BUJUMBURA, Burundi - Burundi’s President Pierre Nkurunziza filed his candidacy to run for a third term in power on Friday, saying elections will “go well” despite days of deadly protests at his controversial bid.

“These demonstrations have turned into insurrection, but it is something that will be controlled shortly, and I assure you that the elections will go well,” Nkurunziza said, as he handed over the documents needed to the electoral commission, surrounded by his supporters.

At least 18 people have been killed and scores wounded since late April, when the ruling CNDD-FDD nominated Nkurunziza to stand for reelection, triggering daily protests. Meanwhile, over 50,000 Burundians have fled their country since the start of political violence in April, the UN refugee agency said Friday.

, adding that many more were trying to leave but faced hurdles.

UNHCR spokesman Adrian Edwards said more than 25,000 had crossed into Rwanda, another 7,700 into Tanzania in a week, and 8,000 people had gone to the South Kivu province of the Democratic Republic of Congo.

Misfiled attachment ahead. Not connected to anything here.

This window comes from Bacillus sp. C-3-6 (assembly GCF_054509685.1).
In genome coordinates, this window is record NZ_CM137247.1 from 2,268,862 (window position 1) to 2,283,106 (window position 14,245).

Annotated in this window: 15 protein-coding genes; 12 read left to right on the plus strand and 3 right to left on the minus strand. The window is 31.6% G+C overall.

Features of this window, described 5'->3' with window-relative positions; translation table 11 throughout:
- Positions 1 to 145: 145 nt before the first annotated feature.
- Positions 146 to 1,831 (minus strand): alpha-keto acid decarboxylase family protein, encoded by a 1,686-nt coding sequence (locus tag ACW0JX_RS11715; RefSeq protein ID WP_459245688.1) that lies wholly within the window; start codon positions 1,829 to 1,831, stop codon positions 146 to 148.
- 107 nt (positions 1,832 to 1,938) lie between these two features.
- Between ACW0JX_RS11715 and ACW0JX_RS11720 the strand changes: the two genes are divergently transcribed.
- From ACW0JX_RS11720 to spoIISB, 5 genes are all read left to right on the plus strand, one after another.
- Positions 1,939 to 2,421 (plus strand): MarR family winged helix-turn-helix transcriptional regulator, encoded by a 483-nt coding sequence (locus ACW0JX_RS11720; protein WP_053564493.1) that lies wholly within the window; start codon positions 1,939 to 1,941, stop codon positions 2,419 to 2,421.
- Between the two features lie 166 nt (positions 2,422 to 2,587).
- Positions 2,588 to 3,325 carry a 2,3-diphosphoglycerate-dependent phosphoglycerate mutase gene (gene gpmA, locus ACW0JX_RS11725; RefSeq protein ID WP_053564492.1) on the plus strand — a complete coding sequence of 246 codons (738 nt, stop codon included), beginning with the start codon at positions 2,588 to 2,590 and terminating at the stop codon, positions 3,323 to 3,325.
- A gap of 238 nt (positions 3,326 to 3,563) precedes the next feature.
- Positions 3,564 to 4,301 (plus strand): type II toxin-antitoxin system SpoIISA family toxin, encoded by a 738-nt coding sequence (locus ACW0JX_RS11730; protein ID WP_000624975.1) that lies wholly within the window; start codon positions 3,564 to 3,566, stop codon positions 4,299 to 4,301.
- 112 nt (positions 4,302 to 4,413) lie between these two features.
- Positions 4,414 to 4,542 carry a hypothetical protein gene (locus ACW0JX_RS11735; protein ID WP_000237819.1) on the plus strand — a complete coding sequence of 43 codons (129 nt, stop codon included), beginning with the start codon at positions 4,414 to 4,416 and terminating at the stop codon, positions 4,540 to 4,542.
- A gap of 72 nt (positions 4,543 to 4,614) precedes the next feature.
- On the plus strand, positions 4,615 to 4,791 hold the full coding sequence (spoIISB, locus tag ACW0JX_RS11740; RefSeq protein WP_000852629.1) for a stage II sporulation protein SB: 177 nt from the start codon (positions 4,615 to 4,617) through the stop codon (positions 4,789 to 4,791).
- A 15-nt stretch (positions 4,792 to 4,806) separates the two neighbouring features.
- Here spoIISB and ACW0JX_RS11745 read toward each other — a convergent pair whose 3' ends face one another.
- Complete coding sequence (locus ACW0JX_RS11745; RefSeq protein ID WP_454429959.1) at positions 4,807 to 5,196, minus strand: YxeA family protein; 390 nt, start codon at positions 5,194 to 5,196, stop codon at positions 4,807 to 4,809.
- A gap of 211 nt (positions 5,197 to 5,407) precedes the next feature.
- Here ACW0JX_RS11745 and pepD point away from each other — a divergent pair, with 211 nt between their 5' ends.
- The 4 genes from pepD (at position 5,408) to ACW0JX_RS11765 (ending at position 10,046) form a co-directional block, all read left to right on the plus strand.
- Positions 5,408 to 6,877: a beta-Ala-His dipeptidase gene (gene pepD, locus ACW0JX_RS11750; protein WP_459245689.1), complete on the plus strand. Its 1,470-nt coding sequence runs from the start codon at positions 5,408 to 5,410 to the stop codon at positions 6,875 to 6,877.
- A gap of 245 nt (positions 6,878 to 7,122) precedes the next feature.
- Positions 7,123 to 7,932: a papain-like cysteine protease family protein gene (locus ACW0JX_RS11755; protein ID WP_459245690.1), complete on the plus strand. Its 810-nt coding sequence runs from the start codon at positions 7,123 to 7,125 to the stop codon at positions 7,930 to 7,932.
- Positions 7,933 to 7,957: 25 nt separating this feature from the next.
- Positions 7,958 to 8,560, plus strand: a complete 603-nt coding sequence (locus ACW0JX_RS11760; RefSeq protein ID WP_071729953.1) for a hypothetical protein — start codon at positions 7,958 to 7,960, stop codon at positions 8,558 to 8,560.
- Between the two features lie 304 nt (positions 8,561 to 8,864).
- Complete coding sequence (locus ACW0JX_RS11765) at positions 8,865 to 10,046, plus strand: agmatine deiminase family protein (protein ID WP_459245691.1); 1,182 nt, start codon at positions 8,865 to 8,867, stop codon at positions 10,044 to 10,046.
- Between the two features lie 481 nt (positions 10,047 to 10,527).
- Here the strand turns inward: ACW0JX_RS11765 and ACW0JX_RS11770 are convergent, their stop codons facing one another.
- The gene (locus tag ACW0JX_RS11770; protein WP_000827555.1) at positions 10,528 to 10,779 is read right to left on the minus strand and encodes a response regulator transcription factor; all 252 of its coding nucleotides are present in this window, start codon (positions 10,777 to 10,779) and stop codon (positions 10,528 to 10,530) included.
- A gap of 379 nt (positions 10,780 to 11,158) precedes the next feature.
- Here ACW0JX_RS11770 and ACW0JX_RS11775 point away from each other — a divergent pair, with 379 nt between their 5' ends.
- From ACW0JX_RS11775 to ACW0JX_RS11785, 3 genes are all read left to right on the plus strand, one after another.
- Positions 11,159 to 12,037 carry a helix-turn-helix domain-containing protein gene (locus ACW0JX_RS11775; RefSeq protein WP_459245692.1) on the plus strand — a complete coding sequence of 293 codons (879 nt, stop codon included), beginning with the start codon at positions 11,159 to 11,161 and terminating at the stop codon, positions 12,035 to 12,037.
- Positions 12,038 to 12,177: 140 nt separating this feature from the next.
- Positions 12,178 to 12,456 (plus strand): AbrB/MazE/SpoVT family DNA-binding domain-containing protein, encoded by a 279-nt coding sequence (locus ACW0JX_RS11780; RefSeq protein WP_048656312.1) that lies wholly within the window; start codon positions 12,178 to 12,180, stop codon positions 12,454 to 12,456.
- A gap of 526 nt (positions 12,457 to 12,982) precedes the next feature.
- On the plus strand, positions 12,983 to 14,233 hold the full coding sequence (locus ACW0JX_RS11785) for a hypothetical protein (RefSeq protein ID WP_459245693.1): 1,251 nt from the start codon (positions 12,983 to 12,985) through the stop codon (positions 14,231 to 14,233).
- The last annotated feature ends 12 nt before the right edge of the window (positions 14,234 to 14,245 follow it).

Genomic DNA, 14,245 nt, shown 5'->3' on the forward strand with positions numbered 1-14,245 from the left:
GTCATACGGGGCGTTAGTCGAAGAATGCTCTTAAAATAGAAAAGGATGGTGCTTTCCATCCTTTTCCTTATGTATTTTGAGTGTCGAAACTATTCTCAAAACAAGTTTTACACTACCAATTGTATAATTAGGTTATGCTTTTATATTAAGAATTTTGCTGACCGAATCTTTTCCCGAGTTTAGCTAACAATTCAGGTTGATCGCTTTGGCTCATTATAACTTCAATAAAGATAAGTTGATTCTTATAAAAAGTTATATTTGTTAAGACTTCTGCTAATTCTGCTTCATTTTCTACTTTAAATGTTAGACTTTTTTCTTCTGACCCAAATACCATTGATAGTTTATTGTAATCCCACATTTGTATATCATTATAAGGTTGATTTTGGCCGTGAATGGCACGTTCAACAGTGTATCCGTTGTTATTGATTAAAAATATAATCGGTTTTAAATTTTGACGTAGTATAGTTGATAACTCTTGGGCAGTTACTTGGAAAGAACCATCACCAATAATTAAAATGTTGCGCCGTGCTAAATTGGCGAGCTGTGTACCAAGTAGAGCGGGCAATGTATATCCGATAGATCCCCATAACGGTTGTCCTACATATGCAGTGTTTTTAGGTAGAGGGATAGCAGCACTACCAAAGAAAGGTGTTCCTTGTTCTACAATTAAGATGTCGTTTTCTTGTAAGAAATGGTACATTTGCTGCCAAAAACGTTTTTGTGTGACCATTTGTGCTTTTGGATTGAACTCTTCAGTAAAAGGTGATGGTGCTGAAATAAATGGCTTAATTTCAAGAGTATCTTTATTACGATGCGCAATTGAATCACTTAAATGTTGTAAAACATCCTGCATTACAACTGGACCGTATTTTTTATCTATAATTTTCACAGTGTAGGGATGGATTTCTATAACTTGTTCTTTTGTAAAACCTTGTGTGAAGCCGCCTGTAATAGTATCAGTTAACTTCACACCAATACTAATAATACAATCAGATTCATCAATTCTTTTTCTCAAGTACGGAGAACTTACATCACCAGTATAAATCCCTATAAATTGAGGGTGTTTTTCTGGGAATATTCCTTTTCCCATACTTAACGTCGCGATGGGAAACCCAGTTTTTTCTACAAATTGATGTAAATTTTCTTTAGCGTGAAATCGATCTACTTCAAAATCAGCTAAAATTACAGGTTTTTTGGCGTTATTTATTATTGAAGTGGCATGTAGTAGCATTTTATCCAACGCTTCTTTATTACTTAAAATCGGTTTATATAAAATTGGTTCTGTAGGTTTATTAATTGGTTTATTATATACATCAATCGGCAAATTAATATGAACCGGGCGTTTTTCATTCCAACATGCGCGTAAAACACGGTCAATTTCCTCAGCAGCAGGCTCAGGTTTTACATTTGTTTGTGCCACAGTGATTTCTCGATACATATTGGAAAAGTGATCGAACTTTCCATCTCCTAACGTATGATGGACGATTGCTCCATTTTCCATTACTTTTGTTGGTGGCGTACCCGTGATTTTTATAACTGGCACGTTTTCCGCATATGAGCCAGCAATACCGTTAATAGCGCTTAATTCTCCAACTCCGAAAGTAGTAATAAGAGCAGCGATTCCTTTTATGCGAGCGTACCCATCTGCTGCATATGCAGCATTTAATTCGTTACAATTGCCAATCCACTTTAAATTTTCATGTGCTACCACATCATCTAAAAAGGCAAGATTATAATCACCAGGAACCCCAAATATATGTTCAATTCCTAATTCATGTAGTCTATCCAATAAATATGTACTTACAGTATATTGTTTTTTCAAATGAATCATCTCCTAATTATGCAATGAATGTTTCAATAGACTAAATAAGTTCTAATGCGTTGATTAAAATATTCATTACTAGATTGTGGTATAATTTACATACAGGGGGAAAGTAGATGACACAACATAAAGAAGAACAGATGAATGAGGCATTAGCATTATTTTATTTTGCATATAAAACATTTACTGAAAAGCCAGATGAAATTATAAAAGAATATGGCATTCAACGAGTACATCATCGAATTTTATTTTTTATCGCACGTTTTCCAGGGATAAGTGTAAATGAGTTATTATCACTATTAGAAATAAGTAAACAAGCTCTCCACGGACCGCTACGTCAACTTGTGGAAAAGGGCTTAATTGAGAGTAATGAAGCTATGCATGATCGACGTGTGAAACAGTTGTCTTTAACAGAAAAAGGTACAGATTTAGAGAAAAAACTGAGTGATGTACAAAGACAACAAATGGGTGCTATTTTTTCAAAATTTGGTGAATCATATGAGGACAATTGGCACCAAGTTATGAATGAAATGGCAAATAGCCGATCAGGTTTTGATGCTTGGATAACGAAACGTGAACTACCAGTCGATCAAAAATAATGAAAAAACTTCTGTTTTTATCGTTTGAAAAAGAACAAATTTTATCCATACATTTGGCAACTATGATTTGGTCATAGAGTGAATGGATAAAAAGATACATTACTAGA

“In all these cases women and children, including a large number of unaccompanied children, are in the majority,” he said.

A third term bid by Burundi’s president has sparked violent demonstrations claiming at least 18 lives and sparking global concern that the central African nation - which endured a brutal 13-year civil war - could lapse into conflict again.

Opposition parties and civil society groups say president Pierre Nkurunziza’s third-term bid in elections due in June violates both the constitution, which limits a president to two terms in office, and the accords that in 2006 ended the civil war between Tutsis and Hutus.

Edwards said there were reports of daily violence in Burundi’s capital Bujumbura with unrest spreading to the provinces.

“In Rwanda, new arrivals have reported fleeing Burundi because of harassment and intimidation by Imbonerakure youth militants, who paint red marks on homes of people to be targeted,” he said, referring to the ruling party’s militia.

“Some decided to leave as a precautionary measure, having experienced previous cycles of violence.

“There are also reports of people selling their properties before leaving the country - possibly indicating anticipation of prolonged insecurity,” he said.

Edwards also appealed to Burundian authorities to allow people to move freely, saying although the borders were open, those trying to cross over faced many hurdles.

“Many people have experienced difficulties while trying to leave Burundi,” he said.

“Several women have reported threats of rape from armed men, and having to bribe their way through roadblocks. Some have walked for hours through the bush with their children.”